Interview, “Viva La Causa,” of César E. Chávez by Wendy Goepel. Farm Labor, Vol. 1 No. 5, April 1964.

Picture of Chávez shaking hands with Jerry Cohen of the UFW in 1970.



Explain to the students that you will be setting up a class TV interview. Show where they will write questions to ask the following guests:

Explain to students that since a social compact is an agreement between people, it is important to understand the basic elements of a compact. For this reason, you will be studying significant formal historical compact like the Magna Carta, as well as informal compacts like those formed by UFW workers.
Making Connections:

Students should understand that our Constitution borrowed on English traditions of self-government, some of which are found within the Magna Carta and English Bill of Rights. The students should also understand the complaints of migrant workers that forced them to unionize formally or informally. Background on César E. Chávez’s early CSO training and beginnings of the UFW would also be helpful.

Vocabulary Activities:

The main concept and vocabulary is social contract. This will be reinforced throughout the lesson by having the teacher explicitly make connections to the concept of social contract throughout the lesson. Terms like Union, UFW, Teamsters, AWOC, and Peace Corps can be introduced through a word web (concept map) that would show connections to unions and other groups of people.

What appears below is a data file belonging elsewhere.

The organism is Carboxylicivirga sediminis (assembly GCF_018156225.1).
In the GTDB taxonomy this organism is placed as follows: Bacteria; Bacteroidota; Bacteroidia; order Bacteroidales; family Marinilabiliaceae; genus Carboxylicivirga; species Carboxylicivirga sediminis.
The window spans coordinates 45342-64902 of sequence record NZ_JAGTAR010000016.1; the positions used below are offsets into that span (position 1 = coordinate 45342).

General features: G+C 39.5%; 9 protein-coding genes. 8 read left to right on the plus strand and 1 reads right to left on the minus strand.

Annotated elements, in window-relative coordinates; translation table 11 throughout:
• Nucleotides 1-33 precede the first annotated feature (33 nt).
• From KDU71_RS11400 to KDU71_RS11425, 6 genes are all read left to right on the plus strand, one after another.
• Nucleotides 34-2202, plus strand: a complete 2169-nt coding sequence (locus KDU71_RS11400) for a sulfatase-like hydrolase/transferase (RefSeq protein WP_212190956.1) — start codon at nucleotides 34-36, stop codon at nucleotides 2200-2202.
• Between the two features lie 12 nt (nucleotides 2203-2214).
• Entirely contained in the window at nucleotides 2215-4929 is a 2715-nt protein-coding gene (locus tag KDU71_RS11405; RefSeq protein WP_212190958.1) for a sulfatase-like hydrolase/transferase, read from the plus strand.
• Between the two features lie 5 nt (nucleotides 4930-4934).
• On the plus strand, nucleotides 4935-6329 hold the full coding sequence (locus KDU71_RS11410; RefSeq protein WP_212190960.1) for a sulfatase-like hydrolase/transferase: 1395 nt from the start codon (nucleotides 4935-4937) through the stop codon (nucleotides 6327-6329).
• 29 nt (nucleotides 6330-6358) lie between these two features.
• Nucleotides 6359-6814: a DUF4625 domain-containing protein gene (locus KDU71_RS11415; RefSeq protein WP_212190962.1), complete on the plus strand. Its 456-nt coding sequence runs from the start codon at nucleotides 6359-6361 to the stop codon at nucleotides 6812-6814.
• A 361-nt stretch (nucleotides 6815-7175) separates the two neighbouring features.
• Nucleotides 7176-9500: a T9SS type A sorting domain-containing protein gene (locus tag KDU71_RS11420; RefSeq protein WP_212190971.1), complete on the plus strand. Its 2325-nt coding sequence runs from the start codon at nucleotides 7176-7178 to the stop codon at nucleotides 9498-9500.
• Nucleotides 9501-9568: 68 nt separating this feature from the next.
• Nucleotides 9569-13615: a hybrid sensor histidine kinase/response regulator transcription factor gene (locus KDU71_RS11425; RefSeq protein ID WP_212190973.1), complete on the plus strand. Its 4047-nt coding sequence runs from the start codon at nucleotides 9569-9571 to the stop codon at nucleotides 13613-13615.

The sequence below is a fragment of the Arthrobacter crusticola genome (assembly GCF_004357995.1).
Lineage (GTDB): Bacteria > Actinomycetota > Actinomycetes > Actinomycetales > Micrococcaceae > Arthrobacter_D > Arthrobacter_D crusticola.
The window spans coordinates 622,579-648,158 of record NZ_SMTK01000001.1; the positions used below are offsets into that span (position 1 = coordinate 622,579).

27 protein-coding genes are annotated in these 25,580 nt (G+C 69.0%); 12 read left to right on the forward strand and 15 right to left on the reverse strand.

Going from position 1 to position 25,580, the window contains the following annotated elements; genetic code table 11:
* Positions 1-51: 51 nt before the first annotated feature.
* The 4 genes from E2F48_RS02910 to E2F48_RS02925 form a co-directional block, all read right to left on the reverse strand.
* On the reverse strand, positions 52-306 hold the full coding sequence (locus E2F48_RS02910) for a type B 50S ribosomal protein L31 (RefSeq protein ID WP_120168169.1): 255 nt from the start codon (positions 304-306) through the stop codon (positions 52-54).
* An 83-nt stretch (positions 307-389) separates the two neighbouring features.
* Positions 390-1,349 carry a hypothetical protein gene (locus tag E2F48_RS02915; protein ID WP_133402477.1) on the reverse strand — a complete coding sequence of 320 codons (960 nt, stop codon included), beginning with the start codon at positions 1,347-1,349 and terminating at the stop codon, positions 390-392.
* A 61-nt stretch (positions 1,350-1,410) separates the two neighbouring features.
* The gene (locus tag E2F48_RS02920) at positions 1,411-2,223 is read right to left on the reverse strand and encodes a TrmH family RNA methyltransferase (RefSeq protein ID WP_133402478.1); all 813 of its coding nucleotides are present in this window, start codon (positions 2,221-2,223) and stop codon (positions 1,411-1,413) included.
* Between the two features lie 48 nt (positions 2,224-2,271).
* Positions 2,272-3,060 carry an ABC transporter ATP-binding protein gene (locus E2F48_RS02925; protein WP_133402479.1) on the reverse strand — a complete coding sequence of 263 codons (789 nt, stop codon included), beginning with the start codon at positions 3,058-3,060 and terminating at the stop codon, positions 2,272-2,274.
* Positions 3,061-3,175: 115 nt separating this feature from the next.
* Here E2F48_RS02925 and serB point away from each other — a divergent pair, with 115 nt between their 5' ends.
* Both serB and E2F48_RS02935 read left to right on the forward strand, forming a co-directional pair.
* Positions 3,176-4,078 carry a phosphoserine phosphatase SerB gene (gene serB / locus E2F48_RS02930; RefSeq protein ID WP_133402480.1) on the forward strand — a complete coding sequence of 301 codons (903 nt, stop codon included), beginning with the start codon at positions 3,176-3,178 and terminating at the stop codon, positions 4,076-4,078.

Guided Instruction:

The class should read the Magna Carta. If students do not have background information on the period, time should be taken to go into that history.

For many students the Magna Carta is a very challenging primary document. It is often a good idea to have the students read it together as a class. Then, have volunteers summarize “chunks” of the document. The class can synthesize the chunks and write a grade seven version on their own piece of paper. This summarizing activity is very empowering for students because it models the idea of chunking and hopefully, the success that summarizing small parts to understand the whole may bring. After a class summary is written, a class discussion should synthesize the main principles underlying the Magna Carta.